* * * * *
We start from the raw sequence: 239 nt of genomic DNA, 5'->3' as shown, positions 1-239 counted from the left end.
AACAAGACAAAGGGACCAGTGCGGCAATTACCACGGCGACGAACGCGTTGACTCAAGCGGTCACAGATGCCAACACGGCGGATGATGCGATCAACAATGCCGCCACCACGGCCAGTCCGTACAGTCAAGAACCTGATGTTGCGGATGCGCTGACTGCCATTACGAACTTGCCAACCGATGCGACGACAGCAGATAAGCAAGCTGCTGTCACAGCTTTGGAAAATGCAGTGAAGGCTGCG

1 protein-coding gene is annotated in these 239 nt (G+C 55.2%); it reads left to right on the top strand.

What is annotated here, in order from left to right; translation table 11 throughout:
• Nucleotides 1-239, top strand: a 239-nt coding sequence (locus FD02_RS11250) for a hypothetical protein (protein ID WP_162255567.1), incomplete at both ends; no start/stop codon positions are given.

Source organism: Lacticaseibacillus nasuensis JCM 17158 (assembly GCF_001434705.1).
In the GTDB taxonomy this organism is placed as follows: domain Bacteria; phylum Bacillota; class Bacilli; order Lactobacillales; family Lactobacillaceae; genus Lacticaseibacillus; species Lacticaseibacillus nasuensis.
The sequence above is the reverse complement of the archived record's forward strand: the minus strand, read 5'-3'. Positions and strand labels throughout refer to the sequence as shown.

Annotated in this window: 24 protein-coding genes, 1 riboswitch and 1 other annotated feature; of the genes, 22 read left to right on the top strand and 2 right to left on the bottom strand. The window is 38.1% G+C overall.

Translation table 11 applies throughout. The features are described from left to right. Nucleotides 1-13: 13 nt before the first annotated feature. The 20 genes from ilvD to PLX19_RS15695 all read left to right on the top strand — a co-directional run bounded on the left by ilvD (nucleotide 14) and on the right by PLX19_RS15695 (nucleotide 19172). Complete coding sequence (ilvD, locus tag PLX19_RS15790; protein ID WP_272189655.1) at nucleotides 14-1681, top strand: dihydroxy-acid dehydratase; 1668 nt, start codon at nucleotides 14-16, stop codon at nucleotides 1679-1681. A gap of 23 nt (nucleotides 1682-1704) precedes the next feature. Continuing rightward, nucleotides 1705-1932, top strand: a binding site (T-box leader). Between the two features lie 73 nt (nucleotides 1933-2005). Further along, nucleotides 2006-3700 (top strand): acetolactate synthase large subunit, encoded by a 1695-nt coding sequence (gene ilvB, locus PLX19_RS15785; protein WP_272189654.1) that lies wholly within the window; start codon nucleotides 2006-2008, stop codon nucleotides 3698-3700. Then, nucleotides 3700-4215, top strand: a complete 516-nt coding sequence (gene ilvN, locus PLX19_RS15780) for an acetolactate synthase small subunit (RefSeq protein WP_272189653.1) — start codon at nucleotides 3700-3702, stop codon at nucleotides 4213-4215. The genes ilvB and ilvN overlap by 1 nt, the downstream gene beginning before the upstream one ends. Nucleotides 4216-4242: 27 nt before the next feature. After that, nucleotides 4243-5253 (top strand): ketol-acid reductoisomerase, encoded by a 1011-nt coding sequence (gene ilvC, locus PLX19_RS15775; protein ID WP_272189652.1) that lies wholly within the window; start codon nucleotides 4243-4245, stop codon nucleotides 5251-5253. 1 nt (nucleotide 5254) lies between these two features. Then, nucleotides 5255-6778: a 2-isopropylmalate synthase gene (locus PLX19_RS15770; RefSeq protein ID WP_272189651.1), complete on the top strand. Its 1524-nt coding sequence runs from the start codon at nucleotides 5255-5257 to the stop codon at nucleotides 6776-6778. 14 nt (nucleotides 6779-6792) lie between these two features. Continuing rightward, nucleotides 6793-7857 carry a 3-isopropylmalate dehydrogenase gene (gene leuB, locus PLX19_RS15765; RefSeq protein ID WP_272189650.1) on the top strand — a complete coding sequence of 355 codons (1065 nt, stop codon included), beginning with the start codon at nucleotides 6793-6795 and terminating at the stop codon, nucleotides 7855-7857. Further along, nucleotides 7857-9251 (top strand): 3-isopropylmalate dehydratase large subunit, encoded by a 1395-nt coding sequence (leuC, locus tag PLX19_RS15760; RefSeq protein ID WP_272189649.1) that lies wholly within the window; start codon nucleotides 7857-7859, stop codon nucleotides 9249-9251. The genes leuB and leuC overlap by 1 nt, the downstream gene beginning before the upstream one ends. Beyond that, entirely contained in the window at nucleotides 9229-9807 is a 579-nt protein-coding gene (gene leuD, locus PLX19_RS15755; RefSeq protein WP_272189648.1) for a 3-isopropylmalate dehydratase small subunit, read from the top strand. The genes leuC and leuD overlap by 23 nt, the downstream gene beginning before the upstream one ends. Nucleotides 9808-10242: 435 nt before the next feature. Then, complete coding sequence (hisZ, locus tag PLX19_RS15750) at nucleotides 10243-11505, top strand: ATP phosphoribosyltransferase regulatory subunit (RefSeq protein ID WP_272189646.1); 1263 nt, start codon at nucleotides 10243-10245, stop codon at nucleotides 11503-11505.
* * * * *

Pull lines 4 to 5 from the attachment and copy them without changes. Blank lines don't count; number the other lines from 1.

What is annotated here, in order from left to right; translation table 11 throughout:
• Nucleotides 1-239, top strand: a 239-nt coding sequence (locus FD02_RS11250) for a hypothetical protein (protein ID WP_162255567.1), incomplete at both ends; no start/stop codon positions are given.